Wednesday, May 25, 2011

Japan: Day 04

Today we decided to head out to Hiroshima!

Almost everyone in the world knows about Hiroshima, but just in case you live under a rock, I'll explain.   Japan had launched a surprise attack on the US by bombing Pear Harbor in Hawaii, which ultimately got the US involved in the war.  Hiroshima is a city in Japan that the US targeted to test the Atomic bomb on during WWII, and hopefully win the war for good.

What I don't remember learning in school (although there's a lot I don't remember, so no surprise there), is that the US considered many different cities before deciding to attack Hiroshima, or even deciding to attack Japan in general.  The reason they chose not to drop the bomb on Germany is because they were totally expecting it.

We got up that morning and hopped on the train.  It was about an hour and a half ride by bullet train, and we didn't have reserved seats, so we had to stand for most of the time.
 Standing room only!

It was okay though, I made my own seat!

The station was very close to the bomb dome, so once we got off the train it was easy to find.  Hiroshima was sad, but it was also probably one of my favorite places in Japan.  The city is beautiful, the people are so nice, and the Peace Park was absolutely perfect.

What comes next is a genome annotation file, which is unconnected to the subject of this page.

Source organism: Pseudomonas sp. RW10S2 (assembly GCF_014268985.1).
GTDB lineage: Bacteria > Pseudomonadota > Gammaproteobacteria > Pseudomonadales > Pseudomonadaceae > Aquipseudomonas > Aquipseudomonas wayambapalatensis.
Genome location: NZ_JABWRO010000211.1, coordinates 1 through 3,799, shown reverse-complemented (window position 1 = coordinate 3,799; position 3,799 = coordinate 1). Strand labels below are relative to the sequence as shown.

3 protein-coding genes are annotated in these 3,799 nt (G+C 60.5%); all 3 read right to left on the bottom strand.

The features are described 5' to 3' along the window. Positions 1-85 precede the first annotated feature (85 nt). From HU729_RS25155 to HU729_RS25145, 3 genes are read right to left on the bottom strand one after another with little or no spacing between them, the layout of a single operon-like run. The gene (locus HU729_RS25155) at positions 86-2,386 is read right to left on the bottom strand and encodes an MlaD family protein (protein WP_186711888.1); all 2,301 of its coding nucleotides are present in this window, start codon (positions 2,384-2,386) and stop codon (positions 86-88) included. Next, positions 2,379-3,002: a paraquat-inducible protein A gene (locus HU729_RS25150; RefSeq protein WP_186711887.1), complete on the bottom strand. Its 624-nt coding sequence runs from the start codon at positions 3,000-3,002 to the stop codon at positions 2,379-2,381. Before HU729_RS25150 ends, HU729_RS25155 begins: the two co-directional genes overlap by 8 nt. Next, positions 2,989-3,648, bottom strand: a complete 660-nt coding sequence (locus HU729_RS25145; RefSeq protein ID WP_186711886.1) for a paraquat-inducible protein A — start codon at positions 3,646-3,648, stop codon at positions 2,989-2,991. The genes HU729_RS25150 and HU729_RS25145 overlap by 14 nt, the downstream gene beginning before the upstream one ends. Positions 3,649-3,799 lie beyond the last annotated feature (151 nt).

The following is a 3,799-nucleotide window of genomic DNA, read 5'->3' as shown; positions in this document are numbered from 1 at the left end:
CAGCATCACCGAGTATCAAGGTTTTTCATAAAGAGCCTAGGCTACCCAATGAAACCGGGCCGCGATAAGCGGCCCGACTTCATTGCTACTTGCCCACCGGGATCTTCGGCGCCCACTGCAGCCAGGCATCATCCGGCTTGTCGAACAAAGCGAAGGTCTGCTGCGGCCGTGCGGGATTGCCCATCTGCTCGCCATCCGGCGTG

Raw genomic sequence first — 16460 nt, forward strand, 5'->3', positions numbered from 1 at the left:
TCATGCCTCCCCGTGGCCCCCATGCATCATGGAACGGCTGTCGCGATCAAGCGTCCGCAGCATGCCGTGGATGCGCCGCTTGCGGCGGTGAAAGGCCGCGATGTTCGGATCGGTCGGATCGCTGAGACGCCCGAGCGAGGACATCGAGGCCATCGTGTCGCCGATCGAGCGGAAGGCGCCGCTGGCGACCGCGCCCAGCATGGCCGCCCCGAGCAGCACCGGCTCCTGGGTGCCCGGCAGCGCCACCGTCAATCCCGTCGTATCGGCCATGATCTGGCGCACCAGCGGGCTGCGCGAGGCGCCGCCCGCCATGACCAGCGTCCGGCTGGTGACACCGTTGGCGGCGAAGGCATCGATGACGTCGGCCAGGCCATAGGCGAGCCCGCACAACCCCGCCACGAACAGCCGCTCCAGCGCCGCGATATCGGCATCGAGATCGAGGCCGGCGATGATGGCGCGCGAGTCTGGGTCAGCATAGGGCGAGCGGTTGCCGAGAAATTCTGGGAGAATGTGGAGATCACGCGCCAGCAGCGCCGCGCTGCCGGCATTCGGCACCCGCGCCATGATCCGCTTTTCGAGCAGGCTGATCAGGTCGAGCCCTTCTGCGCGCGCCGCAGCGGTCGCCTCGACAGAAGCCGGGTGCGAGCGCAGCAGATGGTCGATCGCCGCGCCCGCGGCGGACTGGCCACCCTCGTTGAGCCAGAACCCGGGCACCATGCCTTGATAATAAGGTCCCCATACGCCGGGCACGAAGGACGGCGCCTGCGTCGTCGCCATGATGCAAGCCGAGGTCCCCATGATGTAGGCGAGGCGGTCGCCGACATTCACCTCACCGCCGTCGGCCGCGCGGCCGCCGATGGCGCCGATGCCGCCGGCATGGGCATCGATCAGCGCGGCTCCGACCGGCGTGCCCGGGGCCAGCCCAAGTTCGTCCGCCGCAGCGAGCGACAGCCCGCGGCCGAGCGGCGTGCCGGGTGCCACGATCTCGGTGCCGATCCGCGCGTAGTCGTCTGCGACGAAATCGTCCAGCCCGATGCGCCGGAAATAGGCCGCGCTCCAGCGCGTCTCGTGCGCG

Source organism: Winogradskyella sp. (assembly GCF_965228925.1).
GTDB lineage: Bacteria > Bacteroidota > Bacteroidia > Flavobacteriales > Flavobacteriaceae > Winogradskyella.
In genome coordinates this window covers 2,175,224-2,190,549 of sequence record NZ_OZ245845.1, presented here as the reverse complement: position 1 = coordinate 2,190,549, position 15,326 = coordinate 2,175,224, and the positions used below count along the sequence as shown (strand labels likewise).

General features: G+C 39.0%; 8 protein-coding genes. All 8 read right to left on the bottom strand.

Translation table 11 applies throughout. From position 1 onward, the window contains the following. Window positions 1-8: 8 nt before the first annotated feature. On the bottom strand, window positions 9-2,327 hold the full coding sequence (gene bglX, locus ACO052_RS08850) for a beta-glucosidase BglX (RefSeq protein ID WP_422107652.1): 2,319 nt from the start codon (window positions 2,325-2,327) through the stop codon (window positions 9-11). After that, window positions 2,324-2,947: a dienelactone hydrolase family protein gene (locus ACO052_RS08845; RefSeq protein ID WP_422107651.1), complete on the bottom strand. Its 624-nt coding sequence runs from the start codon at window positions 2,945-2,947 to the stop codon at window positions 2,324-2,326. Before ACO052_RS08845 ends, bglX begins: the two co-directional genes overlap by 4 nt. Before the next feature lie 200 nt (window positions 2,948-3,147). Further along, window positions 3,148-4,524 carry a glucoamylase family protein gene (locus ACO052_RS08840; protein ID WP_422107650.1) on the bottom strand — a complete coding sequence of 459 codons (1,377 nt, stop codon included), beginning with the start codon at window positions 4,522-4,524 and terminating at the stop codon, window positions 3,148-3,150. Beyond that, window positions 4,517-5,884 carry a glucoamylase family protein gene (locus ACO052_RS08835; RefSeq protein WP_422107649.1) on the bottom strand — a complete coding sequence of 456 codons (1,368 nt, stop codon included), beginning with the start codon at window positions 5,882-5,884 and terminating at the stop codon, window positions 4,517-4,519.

The bomb dome was so impressive.  Very big and left to stand as a monument to remember, it was peaceful in of itself.

 First glimpse of the bomb dome.  Very big.

 You can still make out the top of the structure, as if the roof were still there.

There's a very famous story in Hiroshima about a young girl who turned horribly sick due to the atomic bombing, and was told by doctors that should would only have one year to live.  When she heard a story that if you folded one thousand paper cranes your wish would be granted, she began to fold and fold and fold cranes.  However, she lacked paper, so she used whatever she could get her hands on, candy wrappings, tissues, anything.  She would go to different hospital rooms and ask to use tissue paper from gifts they recieved.  Her best friend brought any paper she could from school.  However, she fell short of her goal and died before she finished one thousand folded cranes.

The story inspires generation after generation of Japanese girls, and millions fold cranes and bring them to the peace park in her honor.

 Thousands and thousands of hanging origami cranes.

More cranes, hanging and creating different images.

Next we visited the peace museum, which I was surprised to find was not hateful at all towards the US.  In fact, one of the first things I read said: "in 1941, Japan walked the path of war."  I also saw some amazing things that had to do with the war, including authentic letters written by Albert Einstein to president Roosevelt.  It was really sad, seeing a lot of the images from the bombing.